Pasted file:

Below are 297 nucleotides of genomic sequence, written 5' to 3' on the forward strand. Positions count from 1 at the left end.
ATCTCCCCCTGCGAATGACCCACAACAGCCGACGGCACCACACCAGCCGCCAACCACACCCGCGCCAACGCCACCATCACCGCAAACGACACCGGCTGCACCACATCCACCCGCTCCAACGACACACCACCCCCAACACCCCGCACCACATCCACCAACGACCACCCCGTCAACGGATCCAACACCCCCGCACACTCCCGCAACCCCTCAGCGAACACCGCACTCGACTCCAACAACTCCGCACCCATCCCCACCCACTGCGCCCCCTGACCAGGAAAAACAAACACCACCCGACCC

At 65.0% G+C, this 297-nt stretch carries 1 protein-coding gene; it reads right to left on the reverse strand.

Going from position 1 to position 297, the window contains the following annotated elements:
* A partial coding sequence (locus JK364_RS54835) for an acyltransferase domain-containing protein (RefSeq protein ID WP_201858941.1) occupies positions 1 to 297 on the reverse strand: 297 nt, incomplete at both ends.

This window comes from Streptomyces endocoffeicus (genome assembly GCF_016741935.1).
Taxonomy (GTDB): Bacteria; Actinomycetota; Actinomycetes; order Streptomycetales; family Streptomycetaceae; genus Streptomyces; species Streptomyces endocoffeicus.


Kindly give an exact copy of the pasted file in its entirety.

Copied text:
Below are 297 nucleotides of genomic sequence, written 5' to 3' on the forward strand. Positions count from 1 at the left end.
ATCTCCCCCTGCGAATGACCCACAACAGCCGACGGCACCACACCAGCCGCCAACCACACCCGCGCCAACGCCACCATCACCGCAAACGACACCGGCTGCACCACATCCACCCGCTCCAACGACACACCACCCCCAACACCCCGCACCACATCCACCAACGACCACCCCGTCAACGGATCCAACACCCCCGCACACTCCCGCAACCCCTCAGCGAACACCGCACTCGACTCCAACAACTCCGCACCCATCCCCACCCACTGCGCCCCCTGACCAGGAAAAACAAACACCACCCGACCC

At 65.0% G+C, this 297-nt stretch carries 1 protein-coding gene; it reads right to left on the reverse strand.

Going from position 1 to position 297, the window contains the following annotated elements:
* A partial coding sequence (locus JK364_RS54835) for an acyltransferase domain-containing protein (RefSeq protein ID WP_201858941.1) occupies positions 1 to 297 on the reverse strand: 297 nt, incomplete at both ends.

This window comes from Streptomyces endocoffeicus (genome assembly GCF_016741935.1).
Taxonomy (GTDB): Bacteria; Actinomycetota; Actinomycetes; order Streptomycetales; family Streptomycetaceae; genus Streptomyces; species Streptomyces endocoffeicus.